Gianforte takes veto scalpel to infrastructure bill
The governor used his line-item veto power to cut $23 million from the $1.2 billion House Bill 5, striking projects that were criticized as pork-barrel spending.
By Eric Dietrich MONTANA FREE PRESS
Gov. Greg Gianforte flexed his veto powers this week to cut into a $1.2 billion infrastructure bill that drew allegations of pork-barrel spending as it emerged from this year’s Montana Legislature.
The governor’s action strikes authorization for 11 projects from the 46-page bill in what he said was an effort to effectively steward public dollars. Totalling about $23 million, the line-item vetos leave a relatively small mark on one of the session’s largest spending measures but come as his office and lawmakers wrangle over announced and potential vetoes on several key pieces of budget legislation.
Bills, including those that authorize state spending, are passed by the Legislature and then signed into law by the governor. When the governor vetoes a law instead of signing it, or strikes individual budget lines, lawmakers can override his veto with two-thirds of the votes in the House and Senate. With the Legislature adjourned for the year as of May 2, override votes are conducted by the secretary of state via a mailed poll.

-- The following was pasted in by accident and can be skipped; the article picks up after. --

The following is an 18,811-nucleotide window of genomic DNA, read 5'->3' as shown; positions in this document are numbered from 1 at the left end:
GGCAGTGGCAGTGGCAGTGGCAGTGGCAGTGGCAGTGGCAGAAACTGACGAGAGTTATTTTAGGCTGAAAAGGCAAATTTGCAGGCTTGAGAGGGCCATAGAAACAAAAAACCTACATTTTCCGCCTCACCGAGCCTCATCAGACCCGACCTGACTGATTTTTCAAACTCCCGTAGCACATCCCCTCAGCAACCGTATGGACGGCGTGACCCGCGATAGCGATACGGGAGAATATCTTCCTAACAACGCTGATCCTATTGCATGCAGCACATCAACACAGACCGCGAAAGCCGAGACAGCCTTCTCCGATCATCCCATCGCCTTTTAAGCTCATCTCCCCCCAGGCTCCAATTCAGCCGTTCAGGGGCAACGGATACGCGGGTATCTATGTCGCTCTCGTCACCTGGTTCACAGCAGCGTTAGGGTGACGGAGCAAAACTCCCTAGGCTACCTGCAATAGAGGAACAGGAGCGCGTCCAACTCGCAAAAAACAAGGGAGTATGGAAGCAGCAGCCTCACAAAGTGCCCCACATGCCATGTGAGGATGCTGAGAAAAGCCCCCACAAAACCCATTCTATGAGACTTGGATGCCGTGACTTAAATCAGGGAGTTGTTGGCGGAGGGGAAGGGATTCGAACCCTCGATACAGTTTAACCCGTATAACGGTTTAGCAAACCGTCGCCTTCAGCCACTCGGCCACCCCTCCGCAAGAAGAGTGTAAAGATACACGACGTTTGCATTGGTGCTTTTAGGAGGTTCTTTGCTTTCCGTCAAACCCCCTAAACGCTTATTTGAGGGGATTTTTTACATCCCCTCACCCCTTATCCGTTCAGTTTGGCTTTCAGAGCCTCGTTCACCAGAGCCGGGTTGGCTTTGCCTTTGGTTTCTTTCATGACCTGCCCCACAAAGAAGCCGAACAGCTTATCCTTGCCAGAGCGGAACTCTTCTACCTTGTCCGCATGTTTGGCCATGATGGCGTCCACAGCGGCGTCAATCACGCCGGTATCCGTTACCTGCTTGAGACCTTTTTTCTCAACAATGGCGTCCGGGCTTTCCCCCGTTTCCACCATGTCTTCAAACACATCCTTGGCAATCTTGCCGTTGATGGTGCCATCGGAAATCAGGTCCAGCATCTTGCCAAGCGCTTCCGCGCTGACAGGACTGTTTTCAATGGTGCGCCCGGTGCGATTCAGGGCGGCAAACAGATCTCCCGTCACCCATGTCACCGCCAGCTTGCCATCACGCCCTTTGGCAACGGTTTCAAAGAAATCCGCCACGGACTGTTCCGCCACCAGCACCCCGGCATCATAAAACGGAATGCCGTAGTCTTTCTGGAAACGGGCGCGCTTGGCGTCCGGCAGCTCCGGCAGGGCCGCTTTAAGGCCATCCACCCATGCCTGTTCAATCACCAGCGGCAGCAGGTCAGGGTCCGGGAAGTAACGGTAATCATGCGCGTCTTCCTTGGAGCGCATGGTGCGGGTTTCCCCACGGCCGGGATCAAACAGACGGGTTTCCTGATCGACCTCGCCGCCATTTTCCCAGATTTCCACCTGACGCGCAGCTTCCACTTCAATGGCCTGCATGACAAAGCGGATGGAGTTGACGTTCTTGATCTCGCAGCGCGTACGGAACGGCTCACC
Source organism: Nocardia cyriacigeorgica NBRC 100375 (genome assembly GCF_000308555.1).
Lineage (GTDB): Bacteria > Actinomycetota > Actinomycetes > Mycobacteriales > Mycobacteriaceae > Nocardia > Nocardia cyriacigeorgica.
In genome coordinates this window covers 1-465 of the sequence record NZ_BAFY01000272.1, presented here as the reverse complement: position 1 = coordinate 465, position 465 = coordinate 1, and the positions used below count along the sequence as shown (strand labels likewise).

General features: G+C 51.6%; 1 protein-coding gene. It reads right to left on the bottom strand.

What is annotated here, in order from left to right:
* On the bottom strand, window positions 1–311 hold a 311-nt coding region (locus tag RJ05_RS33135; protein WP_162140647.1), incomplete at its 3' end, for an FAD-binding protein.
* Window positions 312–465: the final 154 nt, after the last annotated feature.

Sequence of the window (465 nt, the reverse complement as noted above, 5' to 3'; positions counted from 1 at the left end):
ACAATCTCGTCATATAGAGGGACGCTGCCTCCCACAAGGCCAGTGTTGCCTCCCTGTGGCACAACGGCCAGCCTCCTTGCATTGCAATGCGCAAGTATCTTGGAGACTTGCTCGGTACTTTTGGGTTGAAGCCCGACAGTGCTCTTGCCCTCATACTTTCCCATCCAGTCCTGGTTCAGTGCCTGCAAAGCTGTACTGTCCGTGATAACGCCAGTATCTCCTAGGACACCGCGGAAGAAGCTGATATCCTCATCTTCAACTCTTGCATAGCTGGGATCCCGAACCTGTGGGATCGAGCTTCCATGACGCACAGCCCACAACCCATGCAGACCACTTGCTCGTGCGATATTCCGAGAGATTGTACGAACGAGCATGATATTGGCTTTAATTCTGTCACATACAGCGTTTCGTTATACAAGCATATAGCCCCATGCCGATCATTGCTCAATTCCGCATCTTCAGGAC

Gianforte previously announced a veto on Senate Bill 442, a marijuana revenue allocation measure, and several other bills that passed the Legislature with broad bipartisan support. He has yet to sign other measures, including House Bill 648, a Democrat-sponsored bill that would put additional funding toward childcare, and the state’s main budget bill, House Bill 2, which includes much-debated line items boosting Medicaid reimbursement rates for some health providers.
The infrastructure bill, House Bill 5, is nominally the main spending bill that allocates dollars in accordance with a long-range building plan for state properties. In a memo May 23 explaining his action, Gianforte wrote that the version of the bill passed by the Legislature made many “prudent” investments in state facilities, particularly the Montana State Prison in Deer Lodge. However, he said, the bill “also includes projects that are unnecessary, expend taxpayer resources simply by failing to leverage federal funding, or do not involve state-owned facilities.”